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“.mesticks can read and write perfectly, because he
frequently hears them read at his leisure Hours, or makes them write out fair Copies of those Pa pers which he wants. He has a set Time for eve.
ry Thing, as if he lived in a Convent : Such a u Conduct affords him a perfect Health, and ren“ ders him no less chearful than acceptable to the
Dr. Du Pin has published a Supplement to his Bibliotheque of Ecclefiaftical Writers.
Bibliotheque des Auteurs Ecclesiastiques ; Supplement, contenant les Principaux Points de l'Histoire de l'Eglise des IV. V. VI. VII. 6 VIII. Siecles, avec une Table Chronologique. Paris, 1711. in 8vo. Pags: 450.
When Dr. Du Pin undertook to write his Bibliotheque, he designed to lay aside the Historical Part; which is the Reason why the most Considerable Facts, relating to the History of the Church, are not to be found in that work. The Author has thought fit to publish a Supplement, wherein he gives an Account of the Chief Transactions of the IVth, Vth, VIth, VIIth, and VIIIth Centuries. He begins with the Perfecutions of the Christians under Diocletian, and then describes the Flourishing State of Christianity in the Reign of the Emperor Conftantine. He gives us the History of the Donatifts, the History of the Manichecs, Arians, Apollinarists, Priscillianists, &c. In the next Place, he news what Bishops governed the Great Churches in the IVth Century; how the Monastick Life was inftitu
; ted ; and in what Condition the Church was under
; the Emperor Julian. Lastly, The Author has inserred an Abridgment of the Doctrine and Discipline of the IVth Century.
The Readers will find in the remaining Part of the Book, an Historical Account of what happened in the Vth, Vith, VIIth, and VIIIth Centuries; the History of the Pelagians and Semipelagians, and what
ever concerns the Bishops at that Time; the History of the Persecution of the Vandals; the State of the Church of Italy and France in the Beginning of the Vith Century, 83c.
The GENERAL HISTORY of the HIGHWAYS
in all parts of the World, particularly in Great Britain : Containing I. The Mans ner of making and managing of them by the Carthaginians, Lacedemonians, Ró mans, Indians of Peru, and all other Na. tions, from the remotest Antiquity to this Time, II. An Account of Antoninus's Itinerary, and the Peutinger Tables. III. The just Proportion between the Ancient and Modern Furlongs, Miles, and Leagues. IV. The Original and Advancement of the Post. V. Canals cut, Bridges built, and Ports made by the Romans. VI. An accurate Description of Rome, in three several Ages. VII. And lastly, An Account of the Modern Roads in Great Britain : With an Abstract of the Lams concerning them, &c. London. Printed, and are to be Sold by D. Brown, at the Black Swan without Temple-Bar, W. Innis at the Feathers in St. Paul's Church-yard; G. Strahan at the Golden Ball in Cornhill;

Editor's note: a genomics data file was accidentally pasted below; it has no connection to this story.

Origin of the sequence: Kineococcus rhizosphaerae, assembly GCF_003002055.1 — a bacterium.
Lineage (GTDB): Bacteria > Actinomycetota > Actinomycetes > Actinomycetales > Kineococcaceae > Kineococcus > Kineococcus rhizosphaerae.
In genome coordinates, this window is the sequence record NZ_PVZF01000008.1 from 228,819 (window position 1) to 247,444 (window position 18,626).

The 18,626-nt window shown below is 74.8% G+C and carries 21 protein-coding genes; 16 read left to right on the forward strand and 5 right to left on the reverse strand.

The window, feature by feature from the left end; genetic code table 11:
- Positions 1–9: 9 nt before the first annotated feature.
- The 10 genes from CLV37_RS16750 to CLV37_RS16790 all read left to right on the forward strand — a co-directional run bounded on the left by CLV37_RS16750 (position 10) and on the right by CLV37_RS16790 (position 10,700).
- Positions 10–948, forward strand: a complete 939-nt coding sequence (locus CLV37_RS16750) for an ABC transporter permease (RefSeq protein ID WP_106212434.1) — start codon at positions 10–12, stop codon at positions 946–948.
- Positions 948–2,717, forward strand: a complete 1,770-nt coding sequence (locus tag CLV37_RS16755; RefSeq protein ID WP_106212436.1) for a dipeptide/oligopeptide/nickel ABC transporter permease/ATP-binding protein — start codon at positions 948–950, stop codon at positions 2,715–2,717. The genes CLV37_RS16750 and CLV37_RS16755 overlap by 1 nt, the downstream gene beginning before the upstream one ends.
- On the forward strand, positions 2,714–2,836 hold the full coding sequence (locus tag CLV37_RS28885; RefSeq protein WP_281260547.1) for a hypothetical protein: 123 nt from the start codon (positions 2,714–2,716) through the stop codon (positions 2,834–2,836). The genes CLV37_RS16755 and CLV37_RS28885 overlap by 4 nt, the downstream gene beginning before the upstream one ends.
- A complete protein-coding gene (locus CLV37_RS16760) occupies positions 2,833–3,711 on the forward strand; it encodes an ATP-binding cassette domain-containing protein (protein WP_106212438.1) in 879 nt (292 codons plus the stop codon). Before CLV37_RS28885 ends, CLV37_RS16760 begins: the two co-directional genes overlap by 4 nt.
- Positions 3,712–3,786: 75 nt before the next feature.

J: Morphew near Stationers-Hall; and J. King in Westminster-Hall, Bookfellers. 1712. in 8vo. Pagg. 164..
HE History * of the Highways of the Roman
Empire, written by Nicolas Bergier, Advocate in the Presidial of Reims, was published at Paris in the Year 1622. That curious and learned Book is grown very scarce: 'Tis true, a Latin Translation of it has been inserted in the Thesaurus Antiquitatum Roa manarum, printed in several Volumes in Folio ; but that Collection is too dear, to be bought by every Body. The Publick wanted therefore an English Translation of Bergier's Work ; and it will be the more acceptable, because it comes out with several Ima provements and Additions relating to England. The Translator has only published the first Book, and designs to go on with the rest. The following Extract, though short, will give the Readers a sufficient Noti: on of the Nature of this Work,
I. In the Time of the Commotiwealth of Rome, the Care of the Highways was committed to the Cenfors, Consuls, and Tribunes of the People. As for the Streets and publick Places of that City, it was the Business of the Ædiles to keep them in Repair.
The Censors, Consuls, and other Magiftrates of Rome, being no longer able to take care of the HighVol. IV: